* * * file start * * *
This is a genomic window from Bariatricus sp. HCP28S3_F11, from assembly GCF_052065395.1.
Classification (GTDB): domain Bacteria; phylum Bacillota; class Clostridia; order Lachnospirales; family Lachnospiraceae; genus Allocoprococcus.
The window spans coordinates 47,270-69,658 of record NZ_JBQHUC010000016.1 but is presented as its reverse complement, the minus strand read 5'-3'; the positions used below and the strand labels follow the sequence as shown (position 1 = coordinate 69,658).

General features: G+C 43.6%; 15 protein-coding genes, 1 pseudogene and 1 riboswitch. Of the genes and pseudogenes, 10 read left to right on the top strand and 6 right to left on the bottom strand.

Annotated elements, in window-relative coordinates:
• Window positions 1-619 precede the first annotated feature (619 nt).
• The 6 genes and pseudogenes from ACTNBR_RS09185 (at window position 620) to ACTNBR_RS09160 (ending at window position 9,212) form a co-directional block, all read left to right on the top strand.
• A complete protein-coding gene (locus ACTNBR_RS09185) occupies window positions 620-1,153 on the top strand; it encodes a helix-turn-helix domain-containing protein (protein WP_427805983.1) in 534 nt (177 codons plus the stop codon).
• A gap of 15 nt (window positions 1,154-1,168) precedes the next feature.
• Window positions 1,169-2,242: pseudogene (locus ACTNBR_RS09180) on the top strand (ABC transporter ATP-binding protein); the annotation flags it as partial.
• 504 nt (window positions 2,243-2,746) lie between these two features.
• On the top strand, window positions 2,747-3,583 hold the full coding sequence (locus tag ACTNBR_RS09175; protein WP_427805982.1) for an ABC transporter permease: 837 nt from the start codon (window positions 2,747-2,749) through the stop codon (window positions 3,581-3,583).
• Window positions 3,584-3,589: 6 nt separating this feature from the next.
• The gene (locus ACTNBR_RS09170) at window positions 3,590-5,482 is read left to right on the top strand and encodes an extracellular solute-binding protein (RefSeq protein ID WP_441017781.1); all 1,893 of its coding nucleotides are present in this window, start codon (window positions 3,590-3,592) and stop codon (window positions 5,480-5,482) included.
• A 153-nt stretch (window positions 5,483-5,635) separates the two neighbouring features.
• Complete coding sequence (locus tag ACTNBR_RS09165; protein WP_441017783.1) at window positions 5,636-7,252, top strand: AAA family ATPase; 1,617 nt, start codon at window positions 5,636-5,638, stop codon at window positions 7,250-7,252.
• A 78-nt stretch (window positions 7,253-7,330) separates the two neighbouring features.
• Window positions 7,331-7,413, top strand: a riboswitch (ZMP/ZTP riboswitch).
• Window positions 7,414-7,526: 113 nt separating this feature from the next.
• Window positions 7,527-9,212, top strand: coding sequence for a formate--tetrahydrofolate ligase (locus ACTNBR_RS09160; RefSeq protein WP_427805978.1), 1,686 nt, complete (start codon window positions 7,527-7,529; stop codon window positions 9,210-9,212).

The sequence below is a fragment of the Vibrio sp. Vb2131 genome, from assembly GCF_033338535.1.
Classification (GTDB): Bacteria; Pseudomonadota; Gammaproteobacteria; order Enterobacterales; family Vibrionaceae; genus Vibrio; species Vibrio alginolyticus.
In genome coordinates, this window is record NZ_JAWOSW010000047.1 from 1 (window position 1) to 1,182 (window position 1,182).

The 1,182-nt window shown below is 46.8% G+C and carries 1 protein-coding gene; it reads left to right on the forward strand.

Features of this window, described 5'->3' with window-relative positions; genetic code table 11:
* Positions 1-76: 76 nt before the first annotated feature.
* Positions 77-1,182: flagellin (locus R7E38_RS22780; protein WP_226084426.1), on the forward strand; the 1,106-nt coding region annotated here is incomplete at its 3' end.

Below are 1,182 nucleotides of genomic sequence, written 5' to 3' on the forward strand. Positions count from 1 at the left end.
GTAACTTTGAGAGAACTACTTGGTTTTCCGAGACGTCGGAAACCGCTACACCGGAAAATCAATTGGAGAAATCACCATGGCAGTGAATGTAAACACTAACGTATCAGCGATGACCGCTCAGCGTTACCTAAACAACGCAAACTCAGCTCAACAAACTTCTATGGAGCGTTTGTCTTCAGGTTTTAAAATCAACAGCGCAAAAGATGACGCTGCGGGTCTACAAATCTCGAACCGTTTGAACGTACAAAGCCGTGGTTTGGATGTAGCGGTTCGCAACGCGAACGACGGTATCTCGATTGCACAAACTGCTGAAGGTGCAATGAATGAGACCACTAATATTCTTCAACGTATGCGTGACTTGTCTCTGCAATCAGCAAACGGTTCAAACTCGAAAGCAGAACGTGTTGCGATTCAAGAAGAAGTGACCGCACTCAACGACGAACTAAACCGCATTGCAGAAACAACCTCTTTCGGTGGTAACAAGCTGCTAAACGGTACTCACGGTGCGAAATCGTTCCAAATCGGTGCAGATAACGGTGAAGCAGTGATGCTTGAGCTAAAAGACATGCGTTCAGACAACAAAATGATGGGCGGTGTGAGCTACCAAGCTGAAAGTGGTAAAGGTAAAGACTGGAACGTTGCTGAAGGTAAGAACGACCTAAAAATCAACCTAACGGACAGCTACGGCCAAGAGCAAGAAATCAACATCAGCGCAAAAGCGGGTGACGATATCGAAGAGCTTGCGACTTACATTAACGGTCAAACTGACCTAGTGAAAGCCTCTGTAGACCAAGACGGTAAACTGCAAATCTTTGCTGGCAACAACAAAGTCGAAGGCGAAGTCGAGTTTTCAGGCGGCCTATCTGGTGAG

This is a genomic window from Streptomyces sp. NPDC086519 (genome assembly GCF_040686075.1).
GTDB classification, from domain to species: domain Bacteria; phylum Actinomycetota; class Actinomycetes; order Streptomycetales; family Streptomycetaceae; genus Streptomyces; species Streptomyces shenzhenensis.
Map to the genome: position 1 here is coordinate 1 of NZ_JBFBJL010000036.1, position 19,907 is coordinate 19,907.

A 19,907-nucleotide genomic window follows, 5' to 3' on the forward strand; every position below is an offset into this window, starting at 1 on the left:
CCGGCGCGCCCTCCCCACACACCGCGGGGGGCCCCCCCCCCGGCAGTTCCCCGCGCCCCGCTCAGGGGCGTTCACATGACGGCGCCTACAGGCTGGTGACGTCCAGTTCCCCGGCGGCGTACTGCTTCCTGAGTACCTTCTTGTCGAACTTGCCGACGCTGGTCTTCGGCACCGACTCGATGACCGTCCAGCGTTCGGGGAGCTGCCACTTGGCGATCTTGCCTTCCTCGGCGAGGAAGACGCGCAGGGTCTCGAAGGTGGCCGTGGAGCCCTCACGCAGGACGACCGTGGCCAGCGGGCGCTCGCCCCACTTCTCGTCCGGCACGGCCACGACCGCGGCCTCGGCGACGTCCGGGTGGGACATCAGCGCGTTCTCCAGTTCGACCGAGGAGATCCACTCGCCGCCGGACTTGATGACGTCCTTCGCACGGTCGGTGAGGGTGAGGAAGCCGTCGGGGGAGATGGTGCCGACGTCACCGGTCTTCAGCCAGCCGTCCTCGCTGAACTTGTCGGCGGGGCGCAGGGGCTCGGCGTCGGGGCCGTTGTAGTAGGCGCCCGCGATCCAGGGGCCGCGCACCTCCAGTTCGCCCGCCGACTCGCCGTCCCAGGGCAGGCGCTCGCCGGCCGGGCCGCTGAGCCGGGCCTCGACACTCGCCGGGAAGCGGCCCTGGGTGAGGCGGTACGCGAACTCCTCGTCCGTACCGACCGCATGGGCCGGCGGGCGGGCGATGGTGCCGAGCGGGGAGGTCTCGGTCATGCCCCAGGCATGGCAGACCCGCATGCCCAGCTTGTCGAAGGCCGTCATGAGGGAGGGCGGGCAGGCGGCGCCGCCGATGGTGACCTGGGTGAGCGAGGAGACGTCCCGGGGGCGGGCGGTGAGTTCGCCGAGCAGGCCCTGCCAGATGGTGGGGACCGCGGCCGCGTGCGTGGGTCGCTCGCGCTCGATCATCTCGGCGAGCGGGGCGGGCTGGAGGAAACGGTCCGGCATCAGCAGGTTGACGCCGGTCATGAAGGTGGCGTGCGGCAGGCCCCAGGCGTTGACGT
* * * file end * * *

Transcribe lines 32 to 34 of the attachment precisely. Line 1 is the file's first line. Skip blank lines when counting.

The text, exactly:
Map to the genome: position 1 here is coordinate 1 of NZ_JBFBJL010000036.1, position 19,907 is coordinate 19,907.

A 19,907-nucleotide genomic window follows, 5' to 3' on the forward strand; every position below is an offset into this window, starting at 1 on the left:
CCGGCGCGCCCTCCCCACACACCGCGGGGGGCCCCCCCCCCGGCAGTTCCCCGCGCCCCGCTCAGGGGCGTTCACATGACGGCGCCTACAGGCTGGTGACGTCCAGTTCCCCGGCGGCGTACTGCTTCCTGAGTACCTTCTTGTCGAACTTGCCGACGCTGGTCTTCGGCACCGACTCGATGACCGTCCAGCGTTCGGGGAGCTGCCACTTGGCGATCTTGCCTTCCTCGGCGAGGAAGACGCGCAGGGTCTCGAAGGTGGCCGTGGAGCCCTCACGCAGGACGACCGTGGCCAGCGGGCGCTCGCCCCACTTCTCGTCCGGCACGGCCACGACCGCGGCCTCGGCGACGTCCGGGTGGGACATCAGCGCGTTCTCCAGTTCGACCGAGGAGATCCACTCGCCGCCGGACTTGATGACGTCCTTCGCACGGTCGGTGAGGGTGAGGAAGCCGTCGGGGGAGATGGTGCCGACGTCACCGGTCTTCAGCCAGCCGTCCTCGCTGAACTTGTCGGCGGGGCGCAGGGGCTCGGCGTCGGGGCCGTTGTAGTAGGCGCCCGCGATCCAGGGGCCGCGCACCTCCAGTTCGCCCGCCGACTCGCCGTCCCAGGGCAGGCGCTCGCCGGCCGGGCCGCTGAGCCGGGCCTCGACACTCGCCGGGAAGCGGCCCTGGGTGAGGCGGTACGCGAACTCCTCGTCCGTACCGACCGCATGGGCCGGCGGGCGGGCGATGGTGCCGAGCGGGGAGGTCTCGGTCATGCCCCAGGCATGGCAGACCCGCATGCCCAGCTTGTCGAAGGCCGTCATGAGGGAGGGCGGGCAGGCGGCGCCGCCGATGGTGACCTGGGTGAGCGAGGAGACGTCCCGGGGGCGGGCGGTGAGTTCGCCGAGCAGGCCCTGCCAGATGGTGGGGACCGCGGCCGCGTGCGTGGGTCGCTCGCGCTCGATCATCTCGGCGAGCGGGGCGGGCTGGAGGAAACGGTCCGGCATCAGCAGGTTGACGCCGGTCATGAAGGTGGCGTGCGGCAGGCCCCAGGCGTTGACGT